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Understanding other peoples code, functionality, applications

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    Understanding other peoples code, functionality, applications

    I've had several software developer jobs working on business applications with Microsoft tech stack, although I guess this is a fairly generic question about working as a programmer doing bug fixes, maintenance and enhancement (as opposed to greenfield development on a totally new application).

    Up until recently, I've managed to gain enough understanding of a legacy app to be able to work on it by reading through the relevant area of code in the IDE and playing around with the front-end app in a dev/test environment.

    However, I started a new job recently (still as a software developer) working on maintenance and enhancement of an existing application which is quite large and complex with many separate components. In this job I've found that I've struggled when trying to apply my usual method of understanding an application that is new to me.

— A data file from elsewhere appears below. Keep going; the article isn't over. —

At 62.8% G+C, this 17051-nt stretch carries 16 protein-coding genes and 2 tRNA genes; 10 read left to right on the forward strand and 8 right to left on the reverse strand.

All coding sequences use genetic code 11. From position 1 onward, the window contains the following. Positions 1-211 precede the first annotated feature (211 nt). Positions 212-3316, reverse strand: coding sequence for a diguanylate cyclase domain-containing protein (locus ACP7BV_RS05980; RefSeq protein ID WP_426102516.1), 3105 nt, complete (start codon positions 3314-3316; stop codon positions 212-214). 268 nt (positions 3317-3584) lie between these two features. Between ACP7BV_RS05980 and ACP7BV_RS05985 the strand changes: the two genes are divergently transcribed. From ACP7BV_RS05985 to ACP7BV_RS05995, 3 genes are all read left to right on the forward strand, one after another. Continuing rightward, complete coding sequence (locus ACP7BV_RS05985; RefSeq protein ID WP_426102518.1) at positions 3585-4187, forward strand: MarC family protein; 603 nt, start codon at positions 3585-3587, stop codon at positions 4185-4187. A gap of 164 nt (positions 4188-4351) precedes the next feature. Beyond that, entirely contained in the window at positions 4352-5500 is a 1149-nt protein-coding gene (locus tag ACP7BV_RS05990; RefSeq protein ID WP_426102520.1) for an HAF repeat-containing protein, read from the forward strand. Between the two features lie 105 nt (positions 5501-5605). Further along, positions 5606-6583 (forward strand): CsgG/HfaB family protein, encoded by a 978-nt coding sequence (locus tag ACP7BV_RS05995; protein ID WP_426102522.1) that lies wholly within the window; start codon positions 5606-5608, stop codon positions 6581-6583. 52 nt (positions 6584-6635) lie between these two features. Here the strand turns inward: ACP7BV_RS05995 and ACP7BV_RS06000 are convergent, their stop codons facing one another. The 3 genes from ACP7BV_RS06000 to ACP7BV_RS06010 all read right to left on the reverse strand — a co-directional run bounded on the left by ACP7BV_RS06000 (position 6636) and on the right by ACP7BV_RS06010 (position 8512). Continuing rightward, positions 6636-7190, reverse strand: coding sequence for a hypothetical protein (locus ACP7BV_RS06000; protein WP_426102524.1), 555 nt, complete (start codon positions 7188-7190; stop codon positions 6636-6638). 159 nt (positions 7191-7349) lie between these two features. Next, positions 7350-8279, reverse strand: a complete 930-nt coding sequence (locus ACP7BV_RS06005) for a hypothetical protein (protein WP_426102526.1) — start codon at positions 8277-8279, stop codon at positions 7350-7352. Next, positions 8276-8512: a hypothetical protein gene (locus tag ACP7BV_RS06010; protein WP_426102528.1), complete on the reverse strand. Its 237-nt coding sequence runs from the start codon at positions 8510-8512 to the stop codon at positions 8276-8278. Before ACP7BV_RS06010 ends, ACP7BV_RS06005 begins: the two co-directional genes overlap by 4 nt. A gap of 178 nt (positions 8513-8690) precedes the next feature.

I thought it might help if I modelled some areas of functionality by drawing some UML diagrams (class diagrams, sequence diagrams, etc) so I began doing this. I found it quite time consuming and had difficulty in knowing how much detail to add (e.g. some classes had a lot of properties & methods). I tried to leave out all except those that were most relevant to what I was working on. I'm not sure how much this really helped me. Then again, I've not done much with diagramming notation, whether UML or other type. I wonder if I should practice drawing UML diagrams more in order to gain greater understanding of the concepts and notation, and that maybe doing that might help me model existing code better and gain understanding of it quicker.

    Has anyone had much experience of diagramming/modelling like this, or are there other ways of gaining understanding of legacy code that might help me?

    Thanks.

    #2
    Originally posted by jamsandwich View Post
    I've had several software developer jobs working on business applications with Microsoft tech stack, although I guess this is a fairly generic question about working as a programmer doing bug fixes, maintenance and enhancement (as opposed to greenfield development on a totally new application).